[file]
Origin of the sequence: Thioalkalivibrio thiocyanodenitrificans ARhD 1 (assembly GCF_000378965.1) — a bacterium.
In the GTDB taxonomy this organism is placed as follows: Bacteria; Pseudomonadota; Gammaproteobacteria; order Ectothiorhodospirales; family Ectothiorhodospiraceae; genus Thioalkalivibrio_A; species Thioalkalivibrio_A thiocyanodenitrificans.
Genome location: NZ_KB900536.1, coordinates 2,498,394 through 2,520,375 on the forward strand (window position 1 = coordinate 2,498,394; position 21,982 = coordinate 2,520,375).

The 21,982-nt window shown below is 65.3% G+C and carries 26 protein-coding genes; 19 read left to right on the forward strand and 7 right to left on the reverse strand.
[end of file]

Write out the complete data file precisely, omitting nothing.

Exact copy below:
Origin of the sequence: Thioalkalivibrio thiocyanodenitrificans ARhD 1 (assembly GCF_000378965.1) — a bacterium.
In the GTDB taxonomy this organism is placed as follows: Bacteria; Pseudomonadota; Gammaproteobacteria; order Ectothiorhodospirales; family Ectothiorhodospiraceae; genus Thioalkalivibrio_A; species Thioalkalivibrio_A thiocyanodenitrificans.
Genome location: NZ_KB900536.1, coordinates 2,498,394 through 2,520,375 on the forward strand (window position 1 = coordinate 2,498,394; position 21,982 = coordinate 2,520,375).

The 21,982-nt window shown below is 65.3% G+C and carries 26 protein-coding genes; 19 read left to right on the forward strand and 7 right to left on the reverse strand.